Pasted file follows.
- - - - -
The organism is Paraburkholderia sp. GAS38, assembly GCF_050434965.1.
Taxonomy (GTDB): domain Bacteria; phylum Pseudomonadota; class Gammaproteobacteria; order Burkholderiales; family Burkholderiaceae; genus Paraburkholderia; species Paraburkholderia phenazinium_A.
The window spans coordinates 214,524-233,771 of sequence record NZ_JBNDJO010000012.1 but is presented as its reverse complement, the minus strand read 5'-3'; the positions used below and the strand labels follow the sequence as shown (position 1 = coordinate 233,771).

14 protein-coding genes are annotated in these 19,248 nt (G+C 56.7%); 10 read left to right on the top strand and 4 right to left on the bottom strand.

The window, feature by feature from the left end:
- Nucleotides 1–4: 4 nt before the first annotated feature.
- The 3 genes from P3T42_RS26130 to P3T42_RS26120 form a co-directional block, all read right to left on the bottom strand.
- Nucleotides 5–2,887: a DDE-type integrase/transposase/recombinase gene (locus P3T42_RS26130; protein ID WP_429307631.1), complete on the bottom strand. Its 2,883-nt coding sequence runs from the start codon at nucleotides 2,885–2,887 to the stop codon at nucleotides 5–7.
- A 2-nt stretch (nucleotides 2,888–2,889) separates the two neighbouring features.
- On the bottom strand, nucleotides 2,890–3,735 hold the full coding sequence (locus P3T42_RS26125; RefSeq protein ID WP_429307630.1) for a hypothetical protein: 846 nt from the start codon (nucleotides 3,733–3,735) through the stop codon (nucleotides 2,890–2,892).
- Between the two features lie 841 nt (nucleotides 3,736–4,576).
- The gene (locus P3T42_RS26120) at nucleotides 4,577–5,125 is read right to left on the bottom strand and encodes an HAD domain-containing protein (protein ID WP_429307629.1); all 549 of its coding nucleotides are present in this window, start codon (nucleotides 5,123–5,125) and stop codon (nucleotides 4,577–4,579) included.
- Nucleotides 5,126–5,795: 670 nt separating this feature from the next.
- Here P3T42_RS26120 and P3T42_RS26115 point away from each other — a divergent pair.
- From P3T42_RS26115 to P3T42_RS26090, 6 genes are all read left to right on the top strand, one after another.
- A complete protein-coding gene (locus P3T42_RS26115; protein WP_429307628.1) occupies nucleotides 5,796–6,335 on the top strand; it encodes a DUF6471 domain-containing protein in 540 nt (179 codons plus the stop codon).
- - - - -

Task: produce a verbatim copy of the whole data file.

The organism is Paraburkholderia sp. GAS38, assembly GCF_050434965.1.
Taxonomy (GTDB): domain Bacteria; phylum Pseudomonadota; class Gammaproteobacteria; order Burkholderiales; family Burkholderiaceae; genus Paraburkholderia; species Paraburkholderia phenazinium_A.
The window spans coordinates 214,524-233,771 of sequence record NZ_JBNDJO010000012.1 but is presented as its reverse complement, the minus strand read 5'-3'; the positions used below and the strand labels follow the sequence as shown (position 1 = coordinate 233,771).

14 protein-coding genes are annotated in these 19,248 nt (G+C 56.7%); 10 read left to right on the top strand and 4 right to left on the bottom strand.

The window, feature by feature from the left end:
- Nucleotides 1–4: 4 nt before the first annotated feature.
- The 3 genes from P3T42_RS26130 to P3T42_RS26120 form a co-directional block, all read right to left on the bottom strand.
- Nucleotides 5–2,887: a DDE-type integrase/transposase/recombinase gene (locus P3T42_RS26130; protein ID WP_429307631.1), complete on the bottom strand. Its 2,883-nt coding sequence runs from the start codon at nucleotides 2,885–2,887 to the stop codon at nucleotides 5–7.
- A 2-nt stretch (nucleotides 2,888–2,889) separates the two neighbouring features.
- On the bottom strand, nucleotides 2,890–3,735 hold the full coding sequence (locus P3T42_RS26125; RefSeq protein ID WP_429307630.1) for a hypothetical protein: 846 nt from the start codon (nucleotides 3,733–3,735) through the stop codon (nucleotides 2,890–2,892).
- Between the two features lie 841 nt (nucleotides 3,736–4,576).
- The gene (locus P3T42_RS26120) at nucleotides 4,577–5,125 is read right to left on the bottom strand and encodes an HAD domain-containing protein (protein ID WP_429307629.1); all 549 of its coding nucleotides are present in this window, start codon (nucleotides 5,123–5,125) and stop codon (nucleotides 4,577–4,579) included.
- Nucleotides 5,126–5,795: 670 nt separating this feature from the next.
- Here P3T42_RS26120 and P3T42_RS26115 point away from each other — a divergent pair.
- From P3T42_RS26115 to P3T42_RS26090, 6 genes are all read left to right on the top strand, one after another.
- A complete protein-coding gene (locus P3T42_RS26115; protein WP_429307628.1) occupies nucleotides 5,796–6,335 on the top strand; it encodes a DUF6471 domain-containing protein in 540 nt (179 codons plus the stop codon).